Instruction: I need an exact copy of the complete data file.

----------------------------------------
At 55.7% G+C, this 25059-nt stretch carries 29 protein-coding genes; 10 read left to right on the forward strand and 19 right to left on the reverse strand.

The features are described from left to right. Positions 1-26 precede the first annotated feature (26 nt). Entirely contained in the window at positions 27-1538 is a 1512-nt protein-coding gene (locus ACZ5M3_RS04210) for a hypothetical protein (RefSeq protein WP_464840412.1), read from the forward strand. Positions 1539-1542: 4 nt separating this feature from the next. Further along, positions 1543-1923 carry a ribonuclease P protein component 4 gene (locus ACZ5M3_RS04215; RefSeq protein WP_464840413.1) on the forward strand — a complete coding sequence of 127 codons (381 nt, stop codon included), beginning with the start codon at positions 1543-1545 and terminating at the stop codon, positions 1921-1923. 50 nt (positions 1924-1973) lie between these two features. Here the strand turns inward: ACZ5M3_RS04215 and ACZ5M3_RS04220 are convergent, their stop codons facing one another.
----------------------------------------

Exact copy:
At 55.7% G+C, this 25059-nt stretch carries 29 protein-coding genes; 10 read left to right on the forward strand and 19 right to left on the reverse strand.

The features are described from left to right. Positions 1-26 precede the first annotated feature (26 nt). Entirely contained in the window at positions 27-1538 is a 1512-nt protein-coding gene (locus ACZ5M3_RS04210) for a hypothetical protein (RefSeq protein WP_464840412.1), read from the forward strand. Positions 1539-1542: 4 nt separating this feature from the next. Further along, positions 1543-1923 carry a ribonuclease P protein component 4 gene (locus ACZ5M3_RS04215; RefSeq protein WP_464840413.1) on the forward strand — a complete coding sequence of 127 codons (381 nt, stop codon included), beginning with the start codon at positions 1543-1545 and terminating at the stop codon, positions 1921-1923. 50 nt (positions 1924-1973) lie between these two features. Here the strand turns inward: ACZ5M3_RS04215 and ACZ5M3_RS04220 are convergent, their stop codons facing one another.